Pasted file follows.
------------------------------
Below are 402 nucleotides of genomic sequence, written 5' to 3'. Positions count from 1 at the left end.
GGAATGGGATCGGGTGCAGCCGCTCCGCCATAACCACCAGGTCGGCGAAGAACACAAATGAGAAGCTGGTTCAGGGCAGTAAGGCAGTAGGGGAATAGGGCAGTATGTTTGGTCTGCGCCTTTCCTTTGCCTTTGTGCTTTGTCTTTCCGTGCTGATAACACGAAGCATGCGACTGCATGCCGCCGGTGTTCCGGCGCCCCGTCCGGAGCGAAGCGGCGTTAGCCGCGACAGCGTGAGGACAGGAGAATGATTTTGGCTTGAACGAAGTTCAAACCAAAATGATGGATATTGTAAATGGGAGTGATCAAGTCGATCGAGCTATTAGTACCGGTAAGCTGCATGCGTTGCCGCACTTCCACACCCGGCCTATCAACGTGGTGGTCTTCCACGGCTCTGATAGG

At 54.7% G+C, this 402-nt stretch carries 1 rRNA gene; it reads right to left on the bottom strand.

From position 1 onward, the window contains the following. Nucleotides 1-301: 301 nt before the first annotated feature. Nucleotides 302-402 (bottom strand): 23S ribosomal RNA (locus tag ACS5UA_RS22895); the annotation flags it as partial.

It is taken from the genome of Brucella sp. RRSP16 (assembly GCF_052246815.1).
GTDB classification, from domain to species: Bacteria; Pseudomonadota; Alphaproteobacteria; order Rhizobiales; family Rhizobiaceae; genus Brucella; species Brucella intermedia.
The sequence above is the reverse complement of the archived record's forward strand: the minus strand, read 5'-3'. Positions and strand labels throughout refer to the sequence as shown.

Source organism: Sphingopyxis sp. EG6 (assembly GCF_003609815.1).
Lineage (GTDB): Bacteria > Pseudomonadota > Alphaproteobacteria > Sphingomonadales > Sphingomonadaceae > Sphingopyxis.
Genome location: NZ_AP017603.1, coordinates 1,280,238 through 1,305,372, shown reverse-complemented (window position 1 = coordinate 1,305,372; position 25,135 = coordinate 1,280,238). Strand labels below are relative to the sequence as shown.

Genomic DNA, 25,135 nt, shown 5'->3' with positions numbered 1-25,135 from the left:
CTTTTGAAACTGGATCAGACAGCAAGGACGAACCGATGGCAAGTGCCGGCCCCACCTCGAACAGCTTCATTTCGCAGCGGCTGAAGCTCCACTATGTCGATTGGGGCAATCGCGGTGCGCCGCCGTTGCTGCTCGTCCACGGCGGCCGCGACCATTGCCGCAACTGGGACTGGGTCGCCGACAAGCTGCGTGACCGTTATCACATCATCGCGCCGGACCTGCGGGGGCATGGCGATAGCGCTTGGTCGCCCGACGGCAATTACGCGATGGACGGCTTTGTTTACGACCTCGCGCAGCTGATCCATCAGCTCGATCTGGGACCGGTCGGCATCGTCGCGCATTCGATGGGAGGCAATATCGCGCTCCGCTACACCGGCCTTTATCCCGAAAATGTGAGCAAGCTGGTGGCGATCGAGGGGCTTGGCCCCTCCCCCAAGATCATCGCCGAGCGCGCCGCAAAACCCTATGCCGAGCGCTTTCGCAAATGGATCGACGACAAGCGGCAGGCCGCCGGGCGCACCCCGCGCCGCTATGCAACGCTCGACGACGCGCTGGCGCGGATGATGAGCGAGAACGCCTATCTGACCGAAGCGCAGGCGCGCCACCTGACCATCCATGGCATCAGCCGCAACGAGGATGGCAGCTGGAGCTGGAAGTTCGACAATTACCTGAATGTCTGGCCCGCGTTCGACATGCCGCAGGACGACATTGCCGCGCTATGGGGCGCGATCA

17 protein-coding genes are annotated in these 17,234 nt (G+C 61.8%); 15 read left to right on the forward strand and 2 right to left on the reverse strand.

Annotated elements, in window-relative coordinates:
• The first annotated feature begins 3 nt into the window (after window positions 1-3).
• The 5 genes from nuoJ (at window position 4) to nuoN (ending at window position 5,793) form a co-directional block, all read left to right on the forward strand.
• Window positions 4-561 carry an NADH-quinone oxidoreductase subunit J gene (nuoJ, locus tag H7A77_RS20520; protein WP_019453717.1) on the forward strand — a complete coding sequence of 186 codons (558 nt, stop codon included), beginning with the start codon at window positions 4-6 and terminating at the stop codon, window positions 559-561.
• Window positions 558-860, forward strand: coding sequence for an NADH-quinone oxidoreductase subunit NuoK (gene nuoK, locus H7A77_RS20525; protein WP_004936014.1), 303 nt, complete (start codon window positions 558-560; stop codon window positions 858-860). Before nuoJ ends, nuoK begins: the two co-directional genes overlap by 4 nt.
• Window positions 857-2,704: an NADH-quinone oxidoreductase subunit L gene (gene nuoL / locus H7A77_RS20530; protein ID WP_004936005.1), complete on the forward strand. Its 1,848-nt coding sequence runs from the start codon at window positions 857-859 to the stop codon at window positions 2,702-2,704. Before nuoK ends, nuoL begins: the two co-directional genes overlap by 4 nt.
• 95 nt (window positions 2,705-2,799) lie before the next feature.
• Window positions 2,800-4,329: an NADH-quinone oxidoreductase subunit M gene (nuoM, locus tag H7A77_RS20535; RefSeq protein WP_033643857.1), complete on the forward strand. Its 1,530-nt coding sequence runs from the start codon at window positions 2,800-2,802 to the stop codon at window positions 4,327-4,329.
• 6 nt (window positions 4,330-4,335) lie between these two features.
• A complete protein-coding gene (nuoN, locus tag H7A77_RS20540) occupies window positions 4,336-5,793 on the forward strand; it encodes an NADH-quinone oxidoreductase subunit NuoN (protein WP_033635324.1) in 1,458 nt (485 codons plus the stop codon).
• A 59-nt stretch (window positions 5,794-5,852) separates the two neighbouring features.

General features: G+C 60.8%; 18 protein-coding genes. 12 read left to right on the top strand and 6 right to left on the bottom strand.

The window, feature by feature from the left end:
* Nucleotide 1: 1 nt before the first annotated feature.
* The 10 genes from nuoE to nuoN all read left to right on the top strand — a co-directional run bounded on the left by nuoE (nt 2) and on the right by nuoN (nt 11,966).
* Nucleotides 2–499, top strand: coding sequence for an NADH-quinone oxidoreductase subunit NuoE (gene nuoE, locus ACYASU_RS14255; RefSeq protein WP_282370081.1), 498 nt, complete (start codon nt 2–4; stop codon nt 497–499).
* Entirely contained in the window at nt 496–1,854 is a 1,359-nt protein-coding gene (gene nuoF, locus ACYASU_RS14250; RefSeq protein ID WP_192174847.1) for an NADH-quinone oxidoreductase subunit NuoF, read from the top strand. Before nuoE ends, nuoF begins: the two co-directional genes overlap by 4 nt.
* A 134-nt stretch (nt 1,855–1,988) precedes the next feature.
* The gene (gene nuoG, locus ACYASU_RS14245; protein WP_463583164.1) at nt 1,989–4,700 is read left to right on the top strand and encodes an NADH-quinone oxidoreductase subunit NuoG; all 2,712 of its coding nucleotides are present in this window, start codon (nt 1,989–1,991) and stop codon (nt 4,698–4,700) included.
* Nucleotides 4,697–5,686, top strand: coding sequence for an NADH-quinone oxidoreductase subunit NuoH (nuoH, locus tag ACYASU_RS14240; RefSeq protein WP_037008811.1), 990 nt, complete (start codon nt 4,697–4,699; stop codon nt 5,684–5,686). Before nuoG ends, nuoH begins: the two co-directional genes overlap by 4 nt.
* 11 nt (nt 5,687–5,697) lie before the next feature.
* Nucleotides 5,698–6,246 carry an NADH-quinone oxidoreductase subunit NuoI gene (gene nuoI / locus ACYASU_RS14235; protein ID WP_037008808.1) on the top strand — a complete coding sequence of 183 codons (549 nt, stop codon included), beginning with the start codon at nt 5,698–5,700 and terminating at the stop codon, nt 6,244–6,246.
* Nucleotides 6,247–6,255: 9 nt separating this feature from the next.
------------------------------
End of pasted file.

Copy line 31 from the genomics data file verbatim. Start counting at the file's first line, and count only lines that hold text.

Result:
* A 134-nt stretch (nt 1,855–1,988) precedes the next feature.